Around the world, researchers and medical professionals are hard at work developing methods and processes to find cures, improve diagnoses and develop cost-effective treatments for the diseases and disorders that plague our population.
Closer to home, in Ontario, academic and industry researchers are working to improve the quality of life for those living with ailments, creating better patient experiences and aiming to reduce spending within the health care system by working with a set of technology-leading tools.
These tools focus on making sense of the mountains of “big data” that have already been collected to make advances that were not previously possible. For example, Dr. Mark Daley, an associate professor of Computer Science and Biology at Western University, is using high performance computing (HPC) at the IBM Canada Research and Development Centre (CRDC) to further his research in neuroscience and modeling the brain.
“To have this leg-up at this critical juncture is really exciting,” says Dr. Daley, “this will help to make [Canadians] world leaders in many disciplines by enabling us to make sense of the vast amounts of data we are generating.”
The CRDC is offering Canadian researchers such as Dr. Daley the opportunity to access an advanced HPC infrastructure that includes the most powerful supercomputer in Canada and some of the most advanced analytics software available today. Dr. Daley’s brain research is one of fifteen health care projects using The Southern Ontario Smart Computing Innovation Platform (SOSCIP) capabilities.
Real-time analysis of human brain networks
An important tool in the diagnosis of neurological disorders is functional magnetic resonance imaging, or fMRI. The challenge with this process is that the current fMRI results often take more than a week to be analyzed and can require additional tests, which incur further expenses to the health care provider. Dr. Daley and his research team believe there are better methods to the review process and as such, have developed a working prototype that could enable faster, more accurate diagnoses in near-real time.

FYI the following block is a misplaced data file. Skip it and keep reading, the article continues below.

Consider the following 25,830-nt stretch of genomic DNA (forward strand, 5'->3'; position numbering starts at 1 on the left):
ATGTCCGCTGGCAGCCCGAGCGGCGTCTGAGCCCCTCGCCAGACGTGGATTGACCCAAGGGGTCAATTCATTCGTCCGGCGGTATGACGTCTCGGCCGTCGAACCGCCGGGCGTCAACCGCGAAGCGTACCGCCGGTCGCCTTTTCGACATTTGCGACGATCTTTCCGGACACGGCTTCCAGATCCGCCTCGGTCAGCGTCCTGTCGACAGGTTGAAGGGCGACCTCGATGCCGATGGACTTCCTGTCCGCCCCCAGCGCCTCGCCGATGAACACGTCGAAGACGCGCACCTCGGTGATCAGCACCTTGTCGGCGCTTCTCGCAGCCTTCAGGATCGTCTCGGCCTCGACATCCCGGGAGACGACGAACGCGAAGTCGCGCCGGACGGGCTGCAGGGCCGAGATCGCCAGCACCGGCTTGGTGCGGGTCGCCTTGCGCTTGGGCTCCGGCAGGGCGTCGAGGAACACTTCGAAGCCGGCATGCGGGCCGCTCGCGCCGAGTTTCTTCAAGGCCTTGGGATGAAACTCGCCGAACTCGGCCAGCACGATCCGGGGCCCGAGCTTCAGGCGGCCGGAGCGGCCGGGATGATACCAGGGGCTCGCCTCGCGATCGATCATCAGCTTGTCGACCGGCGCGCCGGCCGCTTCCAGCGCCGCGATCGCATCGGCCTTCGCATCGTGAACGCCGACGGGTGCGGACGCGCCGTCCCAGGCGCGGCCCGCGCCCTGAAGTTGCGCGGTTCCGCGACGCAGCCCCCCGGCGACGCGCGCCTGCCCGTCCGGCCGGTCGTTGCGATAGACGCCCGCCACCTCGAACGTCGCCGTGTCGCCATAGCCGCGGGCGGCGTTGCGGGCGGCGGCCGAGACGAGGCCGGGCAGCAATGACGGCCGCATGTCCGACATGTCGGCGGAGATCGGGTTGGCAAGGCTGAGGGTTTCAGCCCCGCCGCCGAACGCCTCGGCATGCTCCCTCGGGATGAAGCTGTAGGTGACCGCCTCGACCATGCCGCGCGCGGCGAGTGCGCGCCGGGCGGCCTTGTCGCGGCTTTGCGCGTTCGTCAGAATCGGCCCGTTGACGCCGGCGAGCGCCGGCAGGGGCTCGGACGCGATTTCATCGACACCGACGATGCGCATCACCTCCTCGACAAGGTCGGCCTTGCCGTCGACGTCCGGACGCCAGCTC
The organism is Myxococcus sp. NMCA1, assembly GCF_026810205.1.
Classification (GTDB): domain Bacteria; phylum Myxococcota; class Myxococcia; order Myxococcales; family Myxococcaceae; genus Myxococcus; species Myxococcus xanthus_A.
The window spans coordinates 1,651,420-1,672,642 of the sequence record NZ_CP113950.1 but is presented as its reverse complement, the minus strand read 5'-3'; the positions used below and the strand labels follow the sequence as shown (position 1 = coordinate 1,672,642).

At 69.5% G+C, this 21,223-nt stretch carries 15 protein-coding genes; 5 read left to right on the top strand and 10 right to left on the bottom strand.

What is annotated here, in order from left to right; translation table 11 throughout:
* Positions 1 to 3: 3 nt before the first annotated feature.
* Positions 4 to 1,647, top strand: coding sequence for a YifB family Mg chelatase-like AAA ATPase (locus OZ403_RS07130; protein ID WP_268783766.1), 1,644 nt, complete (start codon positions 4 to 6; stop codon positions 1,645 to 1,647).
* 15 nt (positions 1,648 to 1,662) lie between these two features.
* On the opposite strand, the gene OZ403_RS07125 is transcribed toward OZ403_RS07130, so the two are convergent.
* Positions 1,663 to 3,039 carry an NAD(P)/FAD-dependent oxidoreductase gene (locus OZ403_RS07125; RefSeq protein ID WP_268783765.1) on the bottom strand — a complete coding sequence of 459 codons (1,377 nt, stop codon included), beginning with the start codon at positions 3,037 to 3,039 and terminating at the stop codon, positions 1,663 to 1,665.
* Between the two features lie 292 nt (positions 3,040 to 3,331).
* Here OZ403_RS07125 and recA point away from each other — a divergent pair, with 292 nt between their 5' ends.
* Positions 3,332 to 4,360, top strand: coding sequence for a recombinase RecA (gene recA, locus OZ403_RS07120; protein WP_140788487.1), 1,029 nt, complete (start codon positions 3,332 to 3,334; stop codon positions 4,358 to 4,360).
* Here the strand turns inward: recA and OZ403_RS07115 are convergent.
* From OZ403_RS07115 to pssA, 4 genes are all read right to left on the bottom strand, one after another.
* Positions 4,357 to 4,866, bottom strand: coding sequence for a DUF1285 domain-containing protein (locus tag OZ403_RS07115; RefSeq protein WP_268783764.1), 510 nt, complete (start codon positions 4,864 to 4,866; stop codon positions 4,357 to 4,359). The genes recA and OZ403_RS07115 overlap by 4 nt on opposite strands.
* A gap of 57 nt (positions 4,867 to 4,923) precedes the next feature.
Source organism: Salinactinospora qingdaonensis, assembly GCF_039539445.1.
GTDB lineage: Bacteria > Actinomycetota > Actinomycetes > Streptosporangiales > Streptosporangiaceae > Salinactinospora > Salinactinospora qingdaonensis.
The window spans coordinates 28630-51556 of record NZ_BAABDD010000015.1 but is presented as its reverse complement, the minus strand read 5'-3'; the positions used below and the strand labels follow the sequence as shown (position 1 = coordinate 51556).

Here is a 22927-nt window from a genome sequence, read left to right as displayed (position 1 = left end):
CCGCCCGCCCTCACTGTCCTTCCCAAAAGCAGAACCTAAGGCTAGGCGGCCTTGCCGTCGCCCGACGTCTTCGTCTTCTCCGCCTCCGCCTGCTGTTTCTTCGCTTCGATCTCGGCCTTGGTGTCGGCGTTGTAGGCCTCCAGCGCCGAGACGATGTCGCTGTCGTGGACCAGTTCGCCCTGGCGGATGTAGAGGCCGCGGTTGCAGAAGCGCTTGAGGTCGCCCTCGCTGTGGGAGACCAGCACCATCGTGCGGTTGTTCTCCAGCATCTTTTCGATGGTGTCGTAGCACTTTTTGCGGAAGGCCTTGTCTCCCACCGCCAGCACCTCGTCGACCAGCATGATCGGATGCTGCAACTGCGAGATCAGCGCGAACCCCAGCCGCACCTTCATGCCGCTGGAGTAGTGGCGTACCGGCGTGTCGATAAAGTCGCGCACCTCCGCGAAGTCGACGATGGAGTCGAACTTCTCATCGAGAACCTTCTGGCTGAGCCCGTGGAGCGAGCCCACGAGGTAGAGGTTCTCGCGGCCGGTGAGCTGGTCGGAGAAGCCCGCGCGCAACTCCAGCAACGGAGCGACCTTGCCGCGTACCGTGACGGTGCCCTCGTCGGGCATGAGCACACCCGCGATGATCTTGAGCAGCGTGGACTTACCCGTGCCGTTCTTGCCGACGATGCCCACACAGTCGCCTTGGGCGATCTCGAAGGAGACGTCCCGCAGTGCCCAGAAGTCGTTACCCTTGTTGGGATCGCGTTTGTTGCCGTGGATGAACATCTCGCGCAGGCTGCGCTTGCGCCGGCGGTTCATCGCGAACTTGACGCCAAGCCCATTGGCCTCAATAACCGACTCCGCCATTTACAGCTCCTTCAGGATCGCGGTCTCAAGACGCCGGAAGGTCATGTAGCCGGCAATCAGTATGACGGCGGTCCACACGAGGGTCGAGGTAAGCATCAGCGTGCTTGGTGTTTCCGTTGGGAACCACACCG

In addition, the working prototype uses dynamically adapted brain scanning. This allows the test to be stopped, tuned and adjusted while it’s underway. This allows for review of neural functional connectivity networks. What’s more, these neural functional connectivity networks have shown potential as diagnostic indicators for several brain disorders including autism, schizophrenia, Alzheimer’s and ADHD.
Dr. Daley and his colleague Rhodri Cusack are also looking at neonates flagged as having potential neurological problems. Dr. Daley explains: “With premature babies it’s very difficult to do behavioral testing. For example you can’t say ‘how many fingers am I holding up?’ In this case we need some sort of quantitative metric such as brain scanning. In the case of infants who are at high risk, we’re hoping that we can identify simple metrics where the graph theory tool can tell us if an infant is at risk and needs to see a pediatric neurologist straight away.”
“The tools IBM is providing allow us to take these colossal data sets and make sense of them in an automated way,” Dr. Daley notes. “In neuroscience, we can often generate terabytes of data from images detailing both the structure and the function of the brain. The new computational resources will allow us to automate that analysis so we can boil that down into simple models.”
From a real-world application and commercialization perspective, this tool Dr. Daley and his team have developed is expected to create a product that would be installable with existing MR facilities so that a doctor would then have access to a stock tool set.
The SOSCIP project portfolio includes close to 40 projects and the results of these projects are expected to hold much potential and deliver significant advancements in their respective fields.